"I think I'm good up here, thank you son." I replied, and looked around the cockpit. No weapons within reach, and the helicopter remained unresponsive. The handle of the door was out of my reach.
"Nonsense," He said, and grabbed my arm, his fingers too cold against my skin. "We made you a dinner, to thank you for all of your great kindness. For all the meals you provided for us. If you don't come out then we'll have to eat it in there."
*They're just kids, kids who think you're their god,* I thought, *Go eat their dinner, then sneak out when nightfall hits, fix the helicopter, and get the Hell away from this island.*
"Fine," I answered, and stepped from the helicopter to be surrounded by smiling faces. The girls skipped around me, their skirts fluttering in the wind, their edges seeming to melt into the beach. And the boys raced ahead, their voices seeming much farther away than the fifteen feet lead they had taken, and the colors of their shirts muted. I walked carefully, watching each step, and trying to keep a count of the ten.
They led me into the forest, among their huts, and to a long wooden table that I had ordered constructed in the center of a small clearing. The food delivery mechanisms were designed to provide around that table, and as I approached I saw it was set for eleven. There were cups and plates for each spot, and silverware laid upon napkins, and at the center were several large covered platters.
"Here's your seat, Mr. Don," Said the smallest, gesturing to a small stool at the end of the table. I sat, and the rest of the children filed past, each taking their own seats. These were raised, I noticed, and their eyes were level with mine as each settled into position.
I reached forward to uncover the first platter, and the smallest boy spoke again.
"But Mr. Don! Wait. We must say grace to you first. Marcus here always does it- he went to several years of Sunday school before becoming an orphan, so he knows the most about religion. Said he wanted to be a priest to, back when he thought he'd grow up."
At the other end of the table, another boy smiled, and produced a tattered notebook- one of the few originals I'd left behind on the island ten years before. He opened it up, and I saw the lettering on the front, scribbled in thick sharpie.
The Book Of Don
"What's that?" I asked, tensing. And around the table the children smiled.
"Marcus put this together for you, Mr. Don. We pulled together all the religious sayings we could remember, plus some extra that we could only partially remember, that we felt described you. And we read one before each meal as a blessing."
Marcus cleared his throat, then began.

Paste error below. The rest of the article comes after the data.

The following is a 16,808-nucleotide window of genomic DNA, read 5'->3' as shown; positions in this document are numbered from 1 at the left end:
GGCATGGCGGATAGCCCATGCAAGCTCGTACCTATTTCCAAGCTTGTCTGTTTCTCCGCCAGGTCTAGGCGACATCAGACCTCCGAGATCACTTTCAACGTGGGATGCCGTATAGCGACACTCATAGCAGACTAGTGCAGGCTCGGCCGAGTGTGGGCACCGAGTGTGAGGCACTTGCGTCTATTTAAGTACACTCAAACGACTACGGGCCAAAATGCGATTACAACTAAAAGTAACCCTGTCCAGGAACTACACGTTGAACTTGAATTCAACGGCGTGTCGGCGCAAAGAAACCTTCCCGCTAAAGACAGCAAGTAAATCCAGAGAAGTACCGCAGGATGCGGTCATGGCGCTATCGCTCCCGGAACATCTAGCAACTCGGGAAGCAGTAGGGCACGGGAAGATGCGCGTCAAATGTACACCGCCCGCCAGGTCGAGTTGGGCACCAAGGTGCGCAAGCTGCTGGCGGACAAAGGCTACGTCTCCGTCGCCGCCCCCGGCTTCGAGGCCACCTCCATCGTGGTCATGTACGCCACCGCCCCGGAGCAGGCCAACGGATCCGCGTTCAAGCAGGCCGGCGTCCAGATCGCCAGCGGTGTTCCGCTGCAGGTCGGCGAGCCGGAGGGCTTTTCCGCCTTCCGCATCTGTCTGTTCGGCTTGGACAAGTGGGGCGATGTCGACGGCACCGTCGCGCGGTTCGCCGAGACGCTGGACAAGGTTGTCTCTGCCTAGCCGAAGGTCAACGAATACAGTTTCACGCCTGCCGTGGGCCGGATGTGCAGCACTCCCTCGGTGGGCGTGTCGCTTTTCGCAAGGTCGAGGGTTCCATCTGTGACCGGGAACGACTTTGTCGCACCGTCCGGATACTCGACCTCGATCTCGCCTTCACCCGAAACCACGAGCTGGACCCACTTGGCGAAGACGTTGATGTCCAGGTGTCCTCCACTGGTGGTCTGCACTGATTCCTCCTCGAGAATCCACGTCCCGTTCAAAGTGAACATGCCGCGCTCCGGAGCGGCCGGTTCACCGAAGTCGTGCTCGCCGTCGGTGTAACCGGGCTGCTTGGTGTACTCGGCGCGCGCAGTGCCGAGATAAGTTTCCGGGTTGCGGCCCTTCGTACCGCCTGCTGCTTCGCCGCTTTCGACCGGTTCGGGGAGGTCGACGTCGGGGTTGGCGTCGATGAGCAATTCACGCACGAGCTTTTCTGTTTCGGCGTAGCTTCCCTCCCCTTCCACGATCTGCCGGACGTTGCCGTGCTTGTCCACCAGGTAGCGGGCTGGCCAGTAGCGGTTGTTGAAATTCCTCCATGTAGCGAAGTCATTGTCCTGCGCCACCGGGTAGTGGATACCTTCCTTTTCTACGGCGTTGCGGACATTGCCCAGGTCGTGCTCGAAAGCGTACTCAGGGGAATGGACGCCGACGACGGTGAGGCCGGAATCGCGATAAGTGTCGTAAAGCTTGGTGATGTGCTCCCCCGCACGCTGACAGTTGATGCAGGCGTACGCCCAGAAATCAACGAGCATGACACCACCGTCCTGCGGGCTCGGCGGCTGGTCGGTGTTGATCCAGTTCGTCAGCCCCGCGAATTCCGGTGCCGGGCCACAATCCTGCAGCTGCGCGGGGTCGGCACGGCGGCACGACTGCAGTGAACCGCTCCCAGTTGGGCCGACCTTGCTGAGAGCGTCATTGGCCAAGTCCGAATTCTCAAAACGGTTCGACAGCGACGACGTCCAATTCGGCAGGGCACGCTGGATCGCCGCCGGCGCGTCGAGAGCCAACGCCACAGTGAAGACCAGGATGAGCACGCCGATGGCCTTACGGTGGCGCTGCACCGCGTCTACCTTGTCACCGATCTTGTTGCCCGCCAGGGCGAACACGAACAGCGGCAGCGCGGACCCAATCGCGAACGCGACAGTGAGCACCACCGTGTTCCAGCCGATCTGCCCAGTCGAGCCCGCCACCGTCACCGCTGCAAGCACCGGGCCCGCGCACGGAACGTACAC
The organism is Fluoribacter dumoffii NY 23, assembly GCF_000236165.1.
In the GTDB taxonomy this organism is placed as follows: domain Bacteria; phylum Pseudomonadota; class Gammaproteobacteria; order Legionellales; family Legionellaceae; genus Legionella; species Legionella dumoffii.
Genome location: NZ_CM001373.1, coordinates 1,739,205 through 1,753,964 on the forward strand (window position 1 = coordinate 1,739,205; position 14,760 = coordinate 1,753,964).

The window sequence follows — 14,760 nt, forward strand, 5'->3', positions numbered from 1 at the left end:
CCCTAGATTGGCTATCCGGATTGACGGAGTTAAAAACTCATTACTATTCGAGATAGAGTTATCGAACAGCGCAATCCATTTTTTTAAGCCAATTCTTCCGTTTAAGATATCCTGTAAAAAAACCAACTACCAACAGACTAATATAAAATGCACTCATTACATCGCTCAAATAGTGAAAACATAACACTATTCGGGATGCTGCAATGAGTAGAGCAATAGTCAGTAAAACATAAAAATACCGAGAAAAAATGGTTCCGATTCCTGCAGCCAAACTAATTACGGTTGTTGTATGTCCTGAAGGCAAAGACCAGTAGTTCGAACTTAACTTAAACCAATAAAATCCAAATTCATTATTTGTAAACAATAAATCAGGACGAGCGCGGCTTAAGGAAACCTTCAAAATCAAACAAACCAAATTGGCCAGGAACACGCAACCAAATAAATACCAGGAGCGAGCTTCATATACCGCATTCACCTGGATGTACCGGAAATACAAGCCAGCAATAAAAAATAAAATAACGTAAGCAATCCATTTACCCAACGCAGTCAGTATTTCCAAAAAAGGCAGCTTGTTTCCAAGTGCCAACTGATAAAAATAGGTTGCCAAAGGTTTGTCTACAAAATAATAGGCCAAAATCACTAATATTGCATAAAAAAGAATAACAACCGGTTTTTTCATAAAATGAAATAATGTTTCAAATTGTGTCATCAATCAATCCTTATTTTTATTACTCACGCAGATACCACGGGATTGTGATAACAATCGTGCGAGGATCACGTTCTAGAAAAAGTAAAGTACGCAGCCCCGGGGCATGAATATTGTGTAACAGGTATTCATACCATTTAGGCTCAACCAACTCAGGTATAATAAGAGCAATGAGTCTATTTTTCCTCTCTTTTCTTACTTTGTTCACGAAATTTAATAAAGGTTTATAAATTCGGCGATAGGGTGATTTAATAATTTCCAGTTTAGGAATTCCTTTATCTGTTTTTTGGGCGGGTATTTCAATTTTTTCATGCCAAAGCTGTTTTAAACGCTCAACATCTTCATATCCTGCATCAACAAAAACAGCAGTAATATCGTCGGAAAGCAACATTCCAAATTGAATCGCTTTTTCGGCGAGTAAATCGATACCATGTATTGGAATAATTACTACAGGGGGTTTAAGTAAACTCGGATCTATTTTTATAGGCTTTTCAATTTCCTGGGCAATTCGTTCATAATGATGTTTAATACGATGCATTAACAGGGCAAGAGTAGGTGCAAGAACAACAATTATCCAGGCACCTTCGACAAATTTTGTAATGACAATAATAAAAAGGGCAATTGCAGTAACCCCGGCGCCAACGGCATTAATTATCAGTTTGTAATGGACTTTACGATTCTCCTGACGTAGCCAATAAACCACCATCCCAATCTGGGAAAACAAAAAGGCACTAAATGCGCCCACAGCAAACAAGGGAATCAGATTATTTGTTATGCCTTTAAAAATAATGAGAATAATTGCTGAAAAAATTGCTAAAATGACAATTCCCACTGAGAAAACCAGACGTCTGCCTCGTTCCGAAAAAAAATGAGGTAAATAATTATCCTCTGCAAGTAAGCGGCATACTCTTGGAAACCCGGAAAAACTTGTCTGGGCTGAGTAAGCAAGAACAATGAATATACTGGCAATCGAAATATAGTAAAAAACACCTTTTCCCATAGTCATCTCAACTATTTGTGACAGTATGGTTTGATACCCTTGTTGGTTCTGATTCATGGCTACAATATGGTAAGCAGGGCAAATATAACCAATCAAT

"Blessed are those who *hunger and thirst* for righteousness, for they shall be satisfied."
"Amen." Chorused the other children, and removed the tops from the platters.
"Here Mr. Don," Said the smallest boy, "Serve yourself first. You deserve it. We'll provide for you just as you provided for us."
The children passed the platters around the table to me, held out serving spoons. I stared into each of the platters, hesitating. Each was empty, completely devoid of food.
"Go on, Mr. Don." They chorused.
And so with a shaking hand I served myself, like at a young girl's tea party, a helping of air. As soon as I finished, they each served themselves, each taking generous portions of nothing. And they began to eat.
They slurped on soup. They crunched on vegetables. And they ripped apart bread. I heard it all, I even smelled it all, but before my eyes there was nothing. But I pretended to eat, pretended to eat the empty air that they so voraciously attacked. And the smallest boy struck up conversation again.
"We owe you so much Mr. Don. It's with your help we were able to come back. Back from the other side."
"Because I'm a god? And what exactly is the other side?"
"If you say so, Mr. Don. And you know, the *other* side." He said, and knocked a fork off the table to punctuate the point, "Really we shouldn't be here. It's only with your help that we are."
"So I... So I could send you back then?"
"I suppose so, if you did the right thing, or willed the right way."
The children ahead continued eating as if they couldn't hear the conversation between me and the smallest boy. And meeting his eyes, I closed my own, and raised a hand.
Go, I thought, and the noise of eating around me stopped.
I smiled, and jolted my eyes open, but the ten were still there. They had stopped eating, stopped breathing, and every eye was upon me.
"Oh Mr. Don," Said the smallest, "You really shouldn't have done that. That wasn't the right thing."
"For there are some transgressions so evil that they cannot be righted by natural means. But the scale must be balanced, by other means if necessary." Read Marcus from his book, "We made that one up. But I think you get the point."